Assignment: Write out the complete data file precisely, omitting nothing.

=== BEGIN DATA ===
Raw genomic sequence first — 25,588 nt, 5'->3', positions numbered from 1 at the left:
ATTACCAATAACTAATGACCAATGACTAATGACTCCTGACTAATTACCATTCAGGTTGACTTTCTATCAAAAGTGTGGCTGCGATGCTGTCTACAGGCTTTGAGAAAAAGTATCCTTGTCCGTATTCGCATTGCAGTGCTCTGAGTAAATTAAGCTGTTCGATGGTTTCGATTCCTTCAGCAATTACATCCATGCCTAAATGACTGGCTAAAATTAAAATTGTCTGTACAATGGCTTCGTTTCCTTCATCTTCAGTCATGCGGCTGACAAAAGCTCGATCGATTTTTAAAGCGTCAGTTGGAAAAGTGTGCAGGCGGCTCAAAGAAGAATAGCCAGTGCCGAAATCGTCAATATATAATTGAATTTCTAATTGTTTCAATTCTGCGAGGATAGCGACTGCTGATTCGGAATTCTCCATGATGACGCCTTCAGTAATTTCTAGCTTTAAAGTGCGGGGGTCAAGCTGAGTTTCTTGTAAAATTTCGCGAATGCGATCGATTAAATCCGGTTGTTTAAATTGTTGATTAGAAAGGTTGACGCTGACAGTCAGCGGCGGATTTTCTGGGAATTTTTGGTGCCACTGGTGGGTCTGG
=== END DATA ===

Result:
Raw genomic sequence first — 25,588 nt, 5'->3', positions numbered from 1 at the left:
ATTACCAATAACTAATGACCAATGACTAATGACTCCTGACTAATTACCATTCAGGTTGACTTTCTATCAAAAGTGTGGCTGCGATGCTGTCTACAGGCTTTGAGAAAAAGTATCCTTGTCCGTATTCGCATTGCAGTGCTCTGAGTAAATTAAGCTGTTCGATGGTTTCGATTCCTTCAGCAATTACATCCATGCCTAAATGACTGGCTAAAATTAAAATTGTCTGTACAATGGCTTCGTTTCCTTCATCTTCAGTCATGCGGCTGACAAAAGCTCGATCGATTTTTAAAGCGTCAGTTGGAAAAGTGTGCAGGCGGCTCAAAGAAGAATAGCCAGTGCCGAAATCGTCAATATATAATTGAATTTCTAATTGTTTCAATTCTGCGAGGATAGCGACTGCTGATTCGGAATTCTCCATGATGACGCCTTCAGTAATTTCTAGCTTTAAAGTGCGGGGGTCAAGCTGAGTTTCTTGTAAAATTTCGCGAATGCGATCGATTAAATCCGGTTGTTTAAATTGTTGATTAGAAAGGTTGACGCTGACAGTCAGCGGCGGATTTTCTGGGAATTTTTGGTGCCACTGGTGGGTCTGG